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Measuring the Effect of Defense Counsel on Homicide Case Outcomes

Date Published
June 22, 2013

Researchers from the RAND Corporation, under a grant from NIJ, used natural randomization of attorney assignment for indigent murder defendants in Philadelphia, Pa., to examine how defense lawyers affect murder case outcomes. The court randomly assigned one in five indigent clients to a public defender whereas all other clients received court-appointed attorneys.

The study found that, compared to appointed counsel, public defenders reduced their clients’ murder conviction rate by 19 percent, lowered their clients’ likelihood of receiving a life sentence by 62 percent, and reduced the expected sentence to be served by 24 percent. In addition to their quantitative analysis, the researchers interviewed system actors and discovered that institutional factors, such as lack of resources, lack of incentives and isolation, may have affected the differences between assigned counsel and public defender outcomes.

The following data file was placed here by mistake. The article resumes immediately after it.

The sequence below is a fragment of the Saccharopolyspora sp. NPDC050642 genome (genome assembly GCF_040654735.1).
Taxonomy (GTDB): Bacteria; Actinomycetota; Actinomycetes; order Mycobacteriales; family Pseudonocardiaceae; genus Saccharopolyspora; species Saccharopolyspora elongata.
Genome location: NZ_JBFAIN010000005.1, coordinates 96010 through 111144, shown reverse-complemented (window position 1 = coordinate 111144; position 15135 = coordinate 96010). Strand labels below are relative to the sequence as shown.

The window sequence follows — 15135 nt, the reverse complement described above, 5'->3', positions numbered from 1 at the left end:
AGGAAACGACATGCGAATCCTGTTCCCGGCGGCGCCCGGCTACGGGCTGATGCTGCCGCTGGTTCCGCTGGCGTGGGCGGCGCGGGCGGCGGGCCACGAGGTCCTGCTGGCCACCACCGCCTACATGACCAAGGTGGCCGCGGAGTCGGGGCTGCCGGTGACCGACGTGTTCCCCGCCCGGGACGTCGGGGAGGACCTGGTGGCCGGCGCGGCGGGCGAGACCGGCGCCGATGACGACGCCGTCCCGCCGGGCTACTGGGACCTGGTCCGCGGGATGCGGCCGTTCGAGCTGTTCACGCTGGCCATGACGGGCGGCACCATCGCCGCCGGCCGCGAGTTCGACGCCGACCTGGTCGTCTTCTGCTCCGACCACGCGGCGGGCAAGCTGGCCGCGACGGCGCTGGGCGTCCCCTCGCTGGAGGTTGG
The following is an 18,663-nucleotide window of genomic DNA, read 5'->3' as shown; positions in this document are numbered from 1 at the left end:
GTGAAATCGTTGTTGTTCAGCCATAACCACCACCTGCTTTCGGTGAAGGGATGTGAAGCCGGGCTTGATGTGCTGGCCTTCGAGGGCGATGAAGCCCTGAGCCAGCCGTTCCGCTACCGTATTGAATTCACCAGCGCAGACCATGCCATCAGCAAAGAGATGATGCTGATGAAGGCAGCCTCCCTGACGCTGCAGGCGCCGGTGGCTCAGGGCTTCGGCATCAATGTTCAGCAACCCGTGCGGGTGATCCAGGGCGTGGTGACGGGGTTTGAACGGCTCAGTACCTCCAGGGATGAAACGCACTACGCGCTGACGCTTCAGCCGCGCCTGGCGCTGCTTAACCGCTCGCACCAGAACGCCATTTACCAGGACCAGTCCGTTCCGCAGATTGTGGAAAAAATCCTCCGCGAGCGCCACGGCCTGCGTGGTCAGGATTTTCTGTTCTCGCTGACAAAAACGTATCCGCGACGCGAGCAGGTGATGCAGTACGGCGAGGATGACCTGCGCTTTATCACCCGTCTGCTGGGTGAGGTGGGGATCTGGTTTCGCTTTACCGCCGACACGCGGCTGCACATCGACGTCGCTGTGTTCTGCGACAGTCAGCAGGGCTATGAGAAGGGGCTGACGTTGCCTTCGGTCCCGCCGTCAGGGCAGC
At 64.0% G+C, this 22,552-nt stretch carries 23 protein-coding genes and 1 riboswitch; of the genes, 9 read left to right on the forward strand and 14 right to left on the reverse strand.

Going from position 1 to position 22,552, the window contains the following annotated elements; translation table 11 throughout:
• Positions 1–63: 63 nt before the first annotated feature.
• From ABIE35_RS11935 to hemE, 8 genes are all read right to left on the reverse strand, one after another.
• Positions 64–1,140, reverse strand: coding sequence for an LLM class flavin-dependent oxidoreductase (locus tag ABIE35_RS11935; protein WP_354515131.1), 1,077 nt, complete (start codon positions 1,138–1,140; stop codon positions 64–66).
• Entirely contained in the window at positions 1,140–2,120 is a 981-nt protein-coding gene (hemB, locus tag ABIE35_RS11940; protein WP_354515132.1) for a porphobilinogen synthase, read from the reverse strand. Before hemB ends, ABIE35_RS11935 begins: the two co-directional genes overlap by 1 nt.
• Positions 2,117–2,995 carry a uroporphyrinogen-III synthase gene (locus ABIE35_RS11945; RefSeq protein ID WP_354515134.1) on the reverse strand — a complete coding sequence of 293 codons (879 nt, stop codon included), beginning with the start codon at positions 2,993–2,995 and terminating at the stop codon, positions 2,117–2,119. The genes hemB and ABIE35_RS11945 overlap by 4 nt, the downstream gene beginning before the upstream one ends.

About This Article

The research described in this article was funded by NIJ award 2009-IJ-CX-0013, awarded to the RAND Corporation. This article is based on the grantee report Measuring the Effect of Defense Counsel on Homicide Case Outcomes, James M. Anderson and Paul Heaton, RAND, December 2012 .

Date Published: June 22, 2013